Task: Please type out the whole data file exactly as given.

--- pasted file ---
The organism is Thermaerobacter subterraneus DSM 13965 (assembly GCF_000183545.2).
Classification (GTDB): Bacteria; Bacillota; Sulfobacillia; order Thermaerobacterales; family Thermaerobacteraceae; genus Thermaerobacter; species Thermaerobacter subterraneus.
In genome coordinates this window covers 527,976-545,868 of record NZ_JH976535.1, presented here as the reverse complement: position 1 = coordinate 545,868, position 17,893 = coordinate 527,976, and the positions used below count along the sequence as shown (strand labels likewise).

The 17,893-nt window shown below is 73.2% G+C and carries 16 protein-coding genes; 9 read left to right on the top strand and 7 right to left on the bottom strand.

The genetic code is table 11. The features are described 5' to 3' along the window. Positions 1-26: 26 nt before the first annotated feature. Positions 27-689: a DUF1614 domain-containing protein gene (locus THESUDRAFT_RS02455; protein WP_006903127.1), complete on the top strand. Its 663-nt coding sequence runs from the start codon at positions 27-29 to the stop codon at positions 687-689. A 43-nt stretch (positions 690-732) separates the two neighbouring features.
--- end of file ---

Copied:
The organism is Thermaerobacter subterraneus DSM 13965 (assembly GCF_000183545.2).
Classification (GTDB): Bacteria; Bacillota; Sulfobacillia; order Thermaerobacterales; family Thermaerobacteraceae; genus Thermaerobacter; species Thermaerobacter subterraneus.
In genome coordinates this window covers 527,976-545,868 of record NZ_JH976535.1, presented here as the reverse complement: position 1 = coordinate 545,868, position 17,893 = coordinate 527,976, and the positions used below count along the sequence as shown (strand labels likewise).

The 17,893-nt window shown below is 73.2% G+C and carries 16 protein-coding genes; 9 read left to right on the top strand and 7 right to left on the bottom strand.

The genetic code is table 11. The features are described 5' to 3' along the window. Positions 1-26: 26 nt before the first annotated feature. Positions 27-689: a DUF1614 domain-containing protein gene (locus THESUDRAFT_RS02455; protein WP_006903127.1), complete on the top strand. Its 663-nt coding sequence runs from the start codon at positions 27-29 to the stop codon at positions 687-689. A 43-nt stretch (positions 690-732) separates the two neighbouring features.